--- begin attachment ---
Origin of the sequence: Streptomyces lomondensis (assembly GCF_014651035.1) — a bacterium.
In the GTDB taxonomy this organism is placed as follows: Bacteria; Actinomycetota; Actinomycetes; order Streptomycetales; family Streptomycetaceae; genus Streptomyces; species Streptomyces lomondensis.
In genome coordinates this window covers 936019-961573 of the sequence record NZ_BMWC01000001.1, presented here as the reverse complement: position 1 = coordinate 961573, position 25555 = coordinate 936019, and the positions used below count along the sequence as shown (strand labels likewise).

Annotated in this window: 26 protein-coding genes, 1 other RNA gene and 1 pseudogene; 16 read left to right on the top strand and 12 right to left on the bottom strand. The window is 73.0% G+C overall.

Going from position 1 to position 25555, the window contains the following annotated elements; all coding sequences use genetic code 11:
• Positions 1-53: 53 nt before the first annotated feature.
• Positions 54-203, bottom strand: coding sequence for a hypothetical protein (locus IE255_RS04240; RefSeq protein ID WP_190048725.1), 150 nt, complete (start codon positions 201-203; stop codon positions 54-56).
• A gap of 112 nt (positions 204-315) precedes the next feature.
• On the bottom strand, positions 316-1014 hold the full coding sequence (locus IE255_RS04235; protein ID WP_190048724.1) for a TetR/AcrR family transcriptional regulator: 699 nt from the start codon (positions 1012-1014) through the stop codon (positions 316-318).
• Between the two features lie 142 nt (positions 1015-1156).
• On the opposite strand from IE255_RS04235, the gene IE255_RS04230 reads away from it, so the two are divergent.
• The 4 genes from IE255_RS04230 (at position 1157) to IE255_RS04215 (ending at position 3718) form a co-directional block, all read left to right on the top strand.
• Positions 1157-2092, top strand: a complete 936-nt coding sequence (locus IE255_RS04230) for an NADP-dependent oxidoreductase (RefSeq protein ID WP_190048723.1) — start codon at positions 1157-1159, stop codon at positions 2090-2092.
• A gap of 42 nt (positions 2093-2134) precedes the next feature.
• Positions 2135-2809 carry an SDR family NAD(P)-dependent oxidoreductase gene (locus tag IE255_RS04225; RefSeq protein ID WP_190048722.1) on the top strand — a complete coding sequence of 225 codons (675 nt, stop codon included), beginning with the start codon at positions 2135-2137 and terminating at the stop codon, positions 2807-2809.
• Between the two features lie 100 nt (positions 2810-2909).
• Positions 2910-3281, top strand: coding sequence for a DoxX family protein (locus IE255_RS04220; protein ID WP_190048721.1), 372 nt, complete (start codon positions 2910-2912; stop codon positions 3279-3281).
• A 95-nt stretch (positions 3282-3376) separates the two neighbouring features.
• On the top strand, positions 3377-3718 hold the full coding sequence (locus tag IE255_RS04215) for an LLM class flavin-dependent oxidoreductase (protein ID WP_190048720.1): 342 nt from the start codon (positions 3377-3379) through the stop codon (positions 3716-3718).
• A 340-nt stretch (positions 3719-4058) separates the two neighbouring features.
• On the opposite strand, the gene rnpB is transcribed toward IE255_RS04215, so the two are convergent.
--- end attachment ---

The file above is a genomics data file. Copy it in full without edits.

Origin of the sequence: Streptomyces lomondensis (assembly GCF_014651035.1) — a bacterium.
In the GTDB taxonomy this organism is placed as follows: Bacteria; Actinomycetota; Actinomycetes; order Streptomycetales; family Streptomycetaceae; genus Streptomyces; species Streptomyces lomondensis.
In genome coordinates this window covers 936019-961573 of the sequence record NZ_BMWC01000001.1, presented here as the reverse complement: position 1 = coordinate 961573, position 25555 = coordinate 936019, and the positions used below count along the sequence as shown (strand labels likewise).

Annotated in this window: 26 protein-coding genes, 1 other RNA gene and 1 pseudogene; 16 read left to right on the top strand and 12 right to left on the bottom strand. The window is 73.0% G+C overall.

Going from position 1 to position 25555, the window contains the following annotated elements; all coding sequences use genetic code 11:
• Positions 1-53: 53 nt before the first annotated feature.
• Positions 54-203, bottom strand: coding sequence for a hypothetical protein (locus IE255_RS04240; RefSeq protein ID WP_190048725.1), 150 nt, complete (start codon positions 201-203; stop codon positions 54-56).
• A gap of 112 nt (positions 204-315) precedes the next feature.
• On the bottom strand, positions 316-1014 hold the full coding sequence (locus IE255_RS04235; protein ID WP_190048724.1) for a TetR/AcrR family transcriptional regulator: 699 nt from the start codon (positions 1012-1014) through the stop codon (positions 316-318).
• Between the two features lie 142 nt (positions 1015-1156).
• On the opposite strand from IE255_RS04235, the gene IE255_RS04230 reads away from it, so the two are divergent.
• The 4 genes from IE255_RS04230 (at position 1157) to IE255_RS04215 (ending at position 3718) form a co-directional block, all read left to right on the top strand.
• Positions 1157-2092, top strand: a complete 936-nt coding sequence (locus IE255_RS04230) for an NADP-dependent oxidoreductase (RefSeq protein ID WP_190048723.1) — start codon at positions 1157-1159, stop codon at positions 2090-2092.
• A gap of 42 nt (positions 2093-2134) precedes the next feature.
• Positions 2135-2809 carry an SDR family NAD(P)-dependent oxidoreductase gene (locus tag IE255_RS04225; RefSeq protein ID WP_190048722.1) on the top strand — a complete coding sequence of 225 codons (675 nt, stop codon included), beginning with the start codon at positions 2135-2137 and terminating at the stop codon, positions 2807-2809.
• Between the two features lie 100 nt (positions 2810-2909).
• Positions 2910-3281, top strand: coding sequence for a DoxX family protein (locus IE255_RS04220; protein ID WP_190048721.1), 372 nt, complete (start codon positions 2910-2912; stop codon positions 3279-3281).
• A 95-nt stretch (positions 3282-3376) separates the two neighbouring features.
• On the top strand, positions 3377-3718 hold the full coding sequence (locus tag IE255_RS04215) for an LLM class flavin-dependent oxidoreductase (protein ID WP_190048720.1): 342 nt from the start codon (positions 3377-3379) through the stop codon (positions 3716-3718).
• A 340-nt stretch (positions 3719-4058) separates the two neighbouring features.
• On the opposite strand, the gene rnpB is transcribed toward IE255_RS04215, so the two are convergent.